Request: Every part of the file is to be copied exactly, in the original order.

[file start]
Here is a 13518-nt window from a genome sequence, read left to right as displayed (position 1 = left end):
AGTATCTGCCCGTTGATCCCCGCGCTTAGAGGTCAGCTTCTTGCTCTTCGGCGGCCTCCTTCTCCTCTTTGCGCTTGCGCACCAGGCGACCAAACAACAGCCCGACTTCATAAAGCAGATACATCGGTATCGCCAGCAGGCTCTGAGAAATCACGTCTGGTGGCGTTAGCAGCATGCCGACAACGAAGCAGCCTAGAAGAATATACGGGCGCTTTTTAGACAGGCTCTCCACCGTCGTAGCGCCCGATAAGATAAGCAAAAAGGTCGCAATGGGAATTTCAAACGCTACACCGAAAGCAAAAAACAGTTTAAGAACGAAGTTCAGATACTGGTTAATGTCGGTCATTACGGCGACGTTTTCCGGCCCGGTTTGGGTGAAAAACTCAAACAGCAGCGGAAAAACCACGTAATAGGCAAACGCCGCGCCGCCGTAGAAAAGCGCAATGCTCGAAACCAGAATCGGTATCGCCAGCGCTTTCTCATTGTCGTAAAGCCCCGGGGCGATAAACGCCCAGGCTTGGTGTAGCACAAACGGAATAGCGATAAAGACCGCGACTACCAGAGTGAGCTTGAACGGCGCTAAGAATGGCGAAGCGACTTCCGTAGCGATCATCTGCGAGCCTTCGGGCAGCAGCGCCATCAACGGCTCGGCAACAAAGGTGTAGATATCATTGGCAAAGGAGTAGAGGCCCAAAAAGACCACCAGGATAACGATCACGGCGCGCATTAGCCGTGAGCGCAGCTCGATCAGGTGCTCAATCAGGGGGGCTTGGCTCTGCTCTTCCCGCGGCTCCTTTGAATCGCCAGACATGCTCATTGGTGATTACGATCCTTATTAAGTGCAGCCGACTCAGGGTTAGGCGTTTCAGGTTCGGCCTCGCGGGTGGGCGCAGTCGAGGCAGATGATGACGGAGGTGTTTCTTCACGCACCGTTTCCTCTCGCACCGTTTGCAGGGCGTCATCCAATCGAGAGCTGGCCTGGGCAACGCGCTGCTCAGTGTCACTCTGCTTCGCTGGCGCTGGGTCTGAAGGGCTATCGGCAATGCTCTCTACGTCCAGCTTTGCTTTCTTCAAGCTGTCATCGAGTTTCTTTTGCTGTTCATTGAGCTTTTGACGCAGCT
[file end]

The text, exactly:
Here is a 13518-nt window from a genome sequence, read left to right as displayed (position 1 = left end):
AGTATCTGCCCGTTGATCCCCGCGCTTAGAGGTCAGCTTCTTGCTCTTCGGCGGCCTCCTTCTCCTCTTTGCGCTTGCGCACCAGGCGACCAAACAACAGCCCGACTTCATAAAGCAGATACATCGGTATCGCCAGCAGGCTCTGAGAAATCACGTCTGGTGGCGTTAGCAGCATGCCGACAACGAAGCAGCCTAGAAGAATATACGGGCGCTTTTTAGACAGGCTCTCCACCGTCGTAGCGCCCGATAAGATAAGCAAAAAGGTCGCAATGGGAATTTCAAACGCTACACCGAAAGCAAAAAACAGTTTAAGAACGAAGTTCAGATACTGGTTAATGTCGGTCATTACGGCGACGTTTTCCGGCCCGGTTTGGGTGAAAAACTCAAACAGCAGCGGAAAAACCACGTAATAGGCAAACGCCGCGCCGCCGTAGAAAAGCGCAATGCTCGAAACCAGAATCGGTATCGCCAGCGCTTTCTCATTGTCGTAAAGCCCCGGGGCGATAAACGCCCAGGCTTGGTGTAGCACAAACGGAATAGCGATAAAGACCGCGACTACCAGAGTGAGCTTGAACGGCGCTAAGAATGGCGAAGCGACTTCCGTAGCGATCATCTGCGAGCCTTCGGGCAGCAGCGCCATCAACGGCTCGGCAACAAAGGTGTAGATATCATTGGCAAAGGAGTAGAGGCCCAAAAAGACCACCAGGATAACGATCACGGCGCGCATTAGCCGTGAGCGCAGCTCGATCAGGTGCTCAATCAGGGGGGCTTGGCTCTGCTCTTCCCGCGGCTCCTTTGAATCGCCAGACATGCTCATTGGTGATTACGATCCTTATTAAGTGCAGCCGACTCAGGGTTAGGCGTTTCAGGTTCGGCCTCGCGGGTGGGCGCAGTCGAGGCAGATGATGACGGAGGTGTTTCTTCACGCACCGTTTCCTCTCGCACCGTTTGCAGGGCGTCATCCAATCGAGAGCTGGCCTGGGCAACGCGCTGCTCAGTGTCACTCTGCTTCGCTGGCGCTGGGTCTGAAGGGCTATCGGCAATGCTCTCTACGTCCAGCTTTGCTTTCTTCAAGCTGTCATCGAGTTTCTTTTGCTGTTCATTGAGCTTTTGACGCAGCT